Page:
DICK'S Sporting Goods' Ed Stack on Why He Stopped Selling Assault Rifles and Whether CEOs Should Avoid Controversy

A customer gun shopping at Dick's Sporting Goods in 2012. Victor J. Blue/Bloomberg/Getty

Ed Stack, the owner of America's largest sporting goods chain, discusses the history of DICK'S Sporting Goods and his views of corporate responsibility in his new book, It's How We Play the Game.

In this Q&A, Stack discusses the importance of youth sports; his views on the Second Amendment and how he came to the decision to limit firearms sales at his stores; and his own personal shopping habits.

Q: What community issues are you passionate about?

A: I wrote It's How We Play The Game to highlight two issues. The first is youth sports. National funding for youth sports has been cut dramatically; today 24% of public schools do not offer school sports programs. Sports play a vital role in teaching our children fundamental values and are a place where kids find their confidence, build friendships, gain mentors and feel like they belong. We started an organization called Sports Matter to inspire and enable youth participation in sports. The second is our journey around gun policy. DICK'S' has a history with guns that dates back to our early days. The evolution of that story and how we made gun policy decisions that removed guns from our shelves and advocated for change are important, too.

DICK's Sporting Goods CEO Ed Stack. Roy Rochlin/Getty

Q: You took all guns and ammunition off the shelves of DICK'S temporarily after the 9/11 attacks; and in the wake of the 2012 Sandy Hook shooting in Newtown, Connecticut, you suspended selling assault-style weapons. After the 2018 Parkland, Florida, shooting you completely removed assault-style weapons from all stores permanently. What made this different? How has your thinking evolved?

A: The terrible tragedy at Parkland had a profound impact on those students, their families, our nation and me personally. It led us to make the decision to remove assault-style rifles from our Field & Stream stores (they had already been removed from our DICK'S stores), and to stop selling high-capacity magazines and firearms to people under the age of 21. We were inspired to make those decisions by the brave survivors of Parkland.

Q: Initially, you took a big financial hit by taking assault rifles off your shelves. You even destroyed $5 million worth of inventory rather than return the stock to your suppliers. Did you consult with your board before doing this? What was their reaction?

A: We have an active board that's very hands-on and involved in the business. As we often do when we have an urgent matter to discuss, we set up a telephonic board meeting to discuss the changes we wanted to make after Parkland. The board supported us, though not without questions about the effects of our plan on sales and earnings. Satisfied with our answers, they gave us the go ahead.More than a year later, if somebody said, "you can have a do-over here," we'd do it exactly the same way and not even think twice.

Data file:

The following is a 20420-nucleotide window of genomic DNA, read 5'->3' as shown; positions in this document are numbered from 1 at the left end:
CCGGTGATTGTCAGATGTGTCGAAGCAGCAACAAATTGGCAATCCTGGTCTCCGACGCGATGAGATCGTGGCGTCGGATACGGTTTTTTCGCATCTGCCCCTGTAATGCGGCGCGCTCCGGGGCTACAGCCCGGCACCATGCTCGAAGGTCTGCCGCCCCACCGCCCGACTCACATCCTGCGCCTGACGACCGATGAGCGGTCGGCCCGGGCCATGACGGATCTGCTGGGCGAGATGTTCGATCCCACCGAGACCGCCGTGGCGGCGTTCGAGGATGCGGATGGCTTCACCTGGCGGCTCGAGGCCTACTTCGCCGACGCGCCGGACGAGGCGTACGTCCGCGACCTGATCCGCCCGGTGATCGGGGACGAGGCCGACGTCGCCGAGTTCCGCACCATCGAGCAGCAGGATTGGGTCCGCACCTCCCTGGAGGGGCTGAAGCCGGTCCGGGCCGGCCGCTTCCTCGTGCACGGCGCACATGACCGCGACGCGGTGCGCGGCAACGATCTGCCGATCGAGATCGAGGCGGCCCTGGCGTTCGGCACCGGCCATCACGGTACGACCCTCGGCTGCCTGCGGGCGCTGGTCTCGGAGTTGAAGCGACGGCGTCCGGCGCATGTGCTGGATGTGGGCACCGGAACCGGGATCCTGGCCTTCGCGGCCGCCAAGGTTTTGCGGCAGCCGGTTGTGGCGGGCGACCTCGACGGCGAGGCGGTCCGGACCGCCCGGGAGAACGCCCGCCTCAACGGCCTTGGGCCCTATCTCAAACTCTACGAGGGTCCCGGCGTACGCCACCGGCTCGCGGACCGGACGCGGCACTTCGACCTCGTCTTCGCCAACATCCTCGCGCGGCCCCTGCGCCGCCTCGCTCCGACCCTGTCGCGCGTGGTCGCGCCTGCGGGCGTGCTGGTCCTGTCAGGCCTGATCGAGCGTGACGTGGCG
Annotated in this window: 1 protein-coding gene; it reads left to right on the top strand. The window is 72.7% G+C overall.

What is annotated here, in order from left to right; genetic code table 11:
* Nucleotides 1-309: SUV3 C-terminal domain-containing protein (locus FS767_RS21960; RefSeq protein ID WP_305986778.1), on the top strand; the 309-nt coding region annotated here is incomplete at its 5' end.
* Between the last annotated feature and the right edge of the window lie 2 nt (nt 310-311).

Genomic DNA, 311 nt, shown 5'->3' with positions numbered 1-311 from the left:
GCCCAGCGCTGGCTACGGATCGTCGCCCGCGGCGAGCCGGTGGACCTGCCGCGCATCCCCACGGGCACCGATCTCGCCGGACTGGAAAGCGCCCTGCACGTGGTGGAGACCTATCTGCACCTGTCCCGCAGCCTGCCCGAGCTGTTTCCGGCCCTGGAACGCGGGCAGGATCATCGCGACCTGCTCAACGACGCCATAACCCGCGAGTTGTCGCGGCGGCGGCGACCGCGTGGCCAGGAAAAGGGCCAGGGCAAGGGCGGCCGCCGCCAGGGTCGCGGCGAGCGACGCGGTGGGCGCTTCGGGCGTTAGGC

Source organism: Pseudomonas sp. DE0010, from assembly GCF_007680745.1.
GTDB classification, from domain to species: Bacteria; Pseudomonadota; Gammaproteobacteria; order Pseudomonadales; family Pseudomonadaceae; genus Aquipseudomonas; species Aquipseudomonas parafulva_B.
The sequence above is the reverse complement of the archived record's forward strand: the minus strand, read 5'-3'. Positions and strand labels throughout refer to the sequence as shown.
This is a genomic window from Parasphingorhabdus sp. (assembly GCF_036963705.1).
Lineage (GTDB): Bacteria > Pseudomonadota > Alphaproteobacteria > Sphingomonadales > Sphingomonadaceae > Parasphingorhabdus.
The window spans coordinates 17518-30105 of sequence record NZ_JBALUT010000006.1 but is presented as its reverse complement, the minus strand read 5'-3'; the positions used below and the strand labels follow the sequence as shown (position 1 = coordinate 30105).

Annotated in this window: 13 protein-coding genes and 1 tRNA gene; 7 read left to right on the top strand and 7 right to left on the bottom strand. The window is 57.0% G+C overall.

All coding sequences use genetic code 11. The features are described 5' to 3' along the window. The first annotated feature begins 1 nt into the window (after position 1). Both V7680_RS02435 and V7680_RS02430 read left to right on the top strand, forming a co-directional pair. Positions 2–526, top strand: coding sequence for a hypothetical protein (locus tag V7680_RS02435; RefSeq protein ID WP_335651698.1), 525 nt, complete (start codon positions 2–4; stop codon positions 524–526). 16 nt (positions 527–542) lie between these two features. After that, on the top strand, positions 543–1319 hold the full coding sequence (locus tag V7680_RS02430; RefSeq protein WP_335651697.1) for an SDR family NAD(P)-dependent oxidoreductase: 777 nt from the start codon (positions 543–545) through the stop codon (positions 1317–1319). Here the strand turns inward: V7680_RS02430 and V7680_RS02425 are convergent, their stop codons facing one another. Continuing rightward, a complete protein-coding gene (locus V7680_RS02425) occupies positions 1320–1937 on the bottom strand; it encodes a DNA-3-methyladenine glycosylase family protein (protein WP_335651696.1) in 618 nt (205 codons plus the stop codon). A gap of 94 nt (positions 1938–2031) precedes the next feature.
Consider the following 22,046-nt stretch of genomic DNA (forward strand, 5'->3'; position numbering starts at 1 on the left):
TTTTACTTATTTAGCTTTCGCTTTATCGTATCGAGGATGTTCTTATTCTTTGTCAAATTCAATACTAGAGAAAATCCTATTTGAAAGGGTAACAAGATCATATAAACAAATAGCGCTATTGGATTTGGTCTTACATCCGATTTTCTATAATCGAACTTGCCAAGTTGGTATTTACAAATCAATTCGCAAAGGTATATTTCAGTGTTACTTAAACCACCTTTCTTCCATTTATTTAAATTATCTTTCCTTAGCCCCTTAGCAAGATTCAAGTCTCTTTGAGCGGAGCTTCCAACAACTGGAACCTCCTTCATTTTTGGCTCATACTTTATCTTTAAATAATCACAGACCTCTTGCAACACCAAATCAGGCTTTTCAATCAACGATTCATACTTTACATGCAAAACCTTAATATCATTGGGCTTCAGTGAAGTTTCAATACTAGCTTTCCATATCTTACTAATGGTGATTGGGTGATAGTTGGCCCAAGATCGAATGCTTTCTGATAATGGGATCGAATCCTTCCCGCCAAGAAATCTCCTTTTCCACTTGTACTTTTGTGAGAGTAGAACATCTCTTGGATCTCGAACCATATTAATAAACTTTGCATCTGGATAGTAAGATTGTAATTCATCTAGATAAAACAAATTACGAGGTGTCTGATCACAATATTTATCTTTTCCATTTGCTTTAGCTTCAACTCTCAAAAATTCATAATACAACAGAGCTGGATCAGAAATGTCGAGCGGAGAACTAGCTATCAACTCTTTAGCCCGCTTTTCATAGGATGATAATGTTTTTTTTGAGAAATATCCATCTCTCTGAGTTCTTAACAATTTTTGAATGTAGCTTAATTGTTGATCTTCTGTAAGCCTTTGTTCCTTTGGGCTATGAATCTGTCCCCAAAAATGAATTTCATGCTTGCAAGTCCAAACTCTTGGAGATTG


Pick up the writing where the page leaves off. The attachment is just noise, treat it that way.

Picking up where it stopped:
Q: You own guns yourself but are outspoken on the need for stricter gun laws. What do you propose?

A: Let me start by saying that I support the Second Amendment, and as I've said, there are areas where we—as a country—can and should do better. In 2018, we implored our elected officials to enact common-sense gun reform and regulations, including renewing the assault-style firearms ban, raising the minimum age to purchase firearms to 21, closing background check loopholes and instituting background checks for all gun sales.A bill that addressed background checks passed in the House of Representatives earlier this year. It's sitting on Mitch McConnell's desk, and I hope he cares enough about what a majority of the American people want to bring it to vote on the floor of the Senate.

Q: Do you have any advice for other CEOs dealing with controversial issues?

A: Don't shy away from controversy, especially if you have an expertise. We felt that we, as a major firearms dealer, recognized that the country's gun laws had too many inconsistencies, and we should stand up and say so. Other businesses need to make their own decisions as to what is best for their shareholders, employees, customers and communities.

Q: Besides DICK'S, where do you shop?

A: I regularly visit a lot of different stores to see what they're doing and what we can learn from them. Some of the stores I enjoy visiting are Apple, Nordstrom, and Wegmans grocery store in upstate New York where I worked when in college. Smaller outfits often pop up to meet a consumer demand that's not being met by the big guy in the market. I've found that too many companies fail to take the competition seriously—right up to the moment where the little guy grows big enough to do them serious harm.